The action-packed extravaganza that is the 2014 LPGA Tour season kept rolling on Sunday.
A week after relinquishing the No. 1 spot in the Rolex Women’s Golf World Rankings to Stacy Lewis – who won in Atlantic City two weeks ago – Inbee Park rode a 10-under 61 in the final round to win the Manulife Financial LPGA Classic in Waterloo, Ontario, Canada, to serve notice that she may not be ready to let Lewis have the reigns for long. Park’s 10th career win gives the LPGA yet another boon heading into an off week this week, as the Tour watches its male counterparts take on Pinehurst No. 2 in the U.S. Open.
The U.S. Women’s Open follows the next week on the same famed track, and the Tour heads into it all with the momentum of the last two Rolex Players of the Year winning in consecutive weeks. Park is expected to remain second behind Lewis this week, so the world’s top ranking could also be on the line at the U.S. Women’s Open from June 19-22.
Park is the event’s defending champion and also won in 2008, so she clearly has the game to withstand the USGA’s tough course setups. Cristie Kerr, the 2007 U.S. Women’s Open champion, shot a 63 on Sunday to finish second behind Park in Canada, so that’s a solid indication she could be in the mix down the stretch at Pinehurst.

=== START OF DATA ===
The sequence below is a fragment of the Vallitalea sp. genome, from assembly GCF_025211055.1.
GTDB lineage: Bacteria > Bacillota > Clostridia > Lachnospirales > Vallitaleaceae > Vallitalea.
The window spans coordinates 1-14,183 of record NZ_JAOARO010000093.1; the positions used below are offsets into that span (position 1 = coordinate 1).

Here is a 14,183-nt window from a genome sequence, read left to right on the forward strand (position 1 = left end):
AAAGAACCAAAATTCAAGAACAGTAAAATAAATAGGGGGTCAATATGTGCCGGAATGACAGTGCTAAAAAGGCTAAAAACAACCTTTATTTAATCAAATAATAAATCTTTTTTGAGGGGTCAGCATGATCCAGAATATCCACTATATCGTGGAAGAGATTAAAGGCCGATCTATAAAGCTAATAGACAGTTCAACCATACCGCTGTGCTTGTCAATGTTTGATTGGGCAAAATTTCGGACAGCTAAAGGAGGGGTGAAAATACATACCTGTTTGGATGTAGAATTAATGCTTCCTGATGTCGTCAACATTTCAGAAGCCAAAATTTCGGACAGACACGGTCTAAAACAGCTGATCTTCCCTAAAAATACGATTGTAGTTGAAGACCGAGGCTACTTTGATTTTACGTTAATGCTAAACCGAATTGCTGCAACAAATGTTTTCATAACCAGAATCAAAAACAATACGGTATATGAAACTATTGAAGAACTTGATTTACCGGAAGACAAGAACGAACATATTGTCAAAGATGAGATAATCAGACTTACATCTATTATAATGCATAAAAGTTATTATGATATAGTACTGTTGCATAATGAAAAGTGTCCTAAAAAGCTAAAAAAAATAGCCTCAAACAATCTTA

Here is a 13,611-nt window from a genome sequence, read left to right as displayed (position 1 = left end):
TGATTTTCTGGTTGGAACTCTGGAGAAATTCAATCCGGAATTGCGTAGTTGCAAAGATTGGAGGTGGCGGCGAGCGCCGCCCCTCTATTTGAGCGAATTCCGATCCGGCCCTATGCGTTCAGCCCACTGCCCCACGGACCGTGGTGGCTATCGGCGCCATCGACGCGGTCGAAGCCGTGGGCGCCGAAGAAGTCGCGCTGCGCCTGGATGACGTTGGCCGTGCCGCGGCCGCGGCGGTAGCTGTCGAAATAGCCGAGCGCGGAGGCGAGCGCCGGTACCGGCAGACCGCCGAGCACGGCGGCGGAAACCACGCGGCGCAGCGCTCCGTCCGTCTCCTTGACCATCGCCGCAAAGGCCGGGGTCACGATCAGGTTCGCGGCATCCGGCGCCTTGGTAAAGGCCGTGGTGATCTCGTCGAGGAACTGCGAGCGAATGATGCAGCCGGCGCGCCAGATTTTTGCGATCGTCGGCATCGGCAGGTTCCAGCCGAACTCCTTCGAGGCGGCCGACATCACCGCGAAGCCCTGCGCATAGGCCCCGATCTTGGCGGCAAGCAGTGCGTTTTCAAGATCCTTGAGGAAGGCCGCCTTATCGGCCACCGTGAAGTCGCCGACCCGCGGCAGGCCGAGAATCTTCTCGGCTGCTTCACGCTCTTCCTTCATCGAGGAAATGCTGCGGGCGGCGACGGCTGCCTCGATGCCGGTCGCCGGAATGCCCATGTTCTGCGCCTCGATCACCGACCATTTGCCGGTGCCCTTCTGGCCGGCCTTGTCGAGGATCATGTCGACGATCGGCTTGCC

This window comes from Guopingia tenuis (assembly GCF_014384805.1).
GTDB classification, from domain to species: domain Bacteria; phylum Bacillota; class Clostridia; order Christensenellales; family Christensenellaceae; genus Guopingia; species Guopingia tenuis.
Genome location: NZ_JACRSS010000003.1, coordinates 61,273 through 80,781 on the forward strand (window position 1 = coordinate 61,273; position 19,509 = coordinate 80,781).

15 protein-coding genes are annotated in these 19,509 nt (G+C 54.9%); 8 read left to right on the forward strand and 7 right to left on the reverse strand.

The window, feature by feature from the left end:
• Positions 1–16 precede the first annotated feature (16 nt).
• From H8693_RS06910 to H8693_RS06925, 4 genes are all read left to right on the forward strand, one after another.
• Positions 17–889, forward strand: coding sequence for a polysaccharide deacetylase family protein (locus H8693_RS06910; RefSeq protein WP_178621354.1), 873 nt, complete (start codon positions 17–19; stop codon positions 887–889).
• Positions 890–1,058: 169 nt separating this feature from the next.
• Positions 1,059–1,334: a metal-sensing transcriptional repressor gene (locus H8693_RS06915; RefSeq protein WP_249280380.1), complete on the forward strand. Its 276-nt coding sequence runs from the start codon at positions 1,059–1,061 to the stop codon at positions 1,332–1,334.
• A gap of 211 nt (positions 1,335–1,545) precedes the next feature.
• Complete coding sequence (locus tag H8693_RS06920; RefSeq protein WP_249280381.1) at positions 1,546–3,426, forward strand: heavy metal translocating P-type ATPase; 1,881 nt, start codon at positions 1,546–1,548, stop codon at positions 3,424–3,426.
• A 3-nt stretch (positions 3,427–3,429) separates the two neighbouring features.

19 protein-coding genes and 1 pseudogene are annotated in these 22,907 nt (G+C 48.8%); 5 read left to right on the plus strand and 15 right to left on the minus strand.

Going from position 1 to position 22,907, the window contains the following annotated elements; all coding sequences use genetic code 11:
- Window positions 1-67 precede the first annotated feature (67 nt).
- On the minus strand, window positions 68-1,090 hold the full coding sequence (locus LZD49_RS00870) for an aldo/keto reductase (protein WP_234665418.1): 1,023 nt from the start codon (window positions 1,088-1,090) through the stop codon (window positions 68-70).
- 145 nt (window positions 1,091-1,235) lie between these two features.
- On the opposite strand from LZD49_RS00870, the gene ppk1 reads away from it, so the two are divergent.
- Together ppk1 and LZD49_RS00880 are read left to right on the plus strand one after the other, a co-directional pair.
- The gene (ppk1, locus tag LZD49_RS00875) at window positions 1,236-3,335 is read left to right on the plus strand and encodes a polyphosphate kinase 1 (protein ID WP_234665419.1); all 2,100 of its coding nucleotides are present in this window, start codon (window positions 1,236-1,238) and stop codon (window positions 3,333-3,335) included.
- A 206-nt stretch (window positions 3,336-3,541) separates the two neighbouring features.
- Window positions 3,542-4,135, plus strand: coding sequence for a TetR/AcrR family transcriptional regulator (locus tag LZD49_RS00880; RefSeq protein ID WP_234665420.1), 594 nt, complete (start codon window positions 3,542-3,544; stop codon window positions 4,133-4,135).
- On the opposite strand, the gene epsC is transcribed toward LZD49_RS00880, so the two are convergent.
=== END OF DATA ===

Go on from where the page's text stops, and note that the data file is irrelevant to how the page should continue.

The last four weeks have been great for the LPGA, with Tour favorite Lizette Salas becoming a Rolex First-Time Winner in Virginia, Jessica Korda emerging victorious for the second time this season and Lewis and Park going back-to-back. It’s no secret that the LPGA has enjoyed a monster year, and there’s no sign of that changing anytime soon.
With a litany of dreamlike storylines coming to the forefront week after week, the Tour is riding high and will continue that wave by holding arguably its biggest tournament at the same locale as the men for the first time ever. Pinehurst is hallowed ground in the world of golf, and with a $3.25 million purse up for grabs, the intensity should be epic over the closing holes.
But for now, the Tour can take a breath, bask in the glow of a stupendous season and watch the world’s best men’s golfers play in the game’s ultimate test of skill, heart and desire. That’s not a bad way to spend a week.
Topics: US Women's Open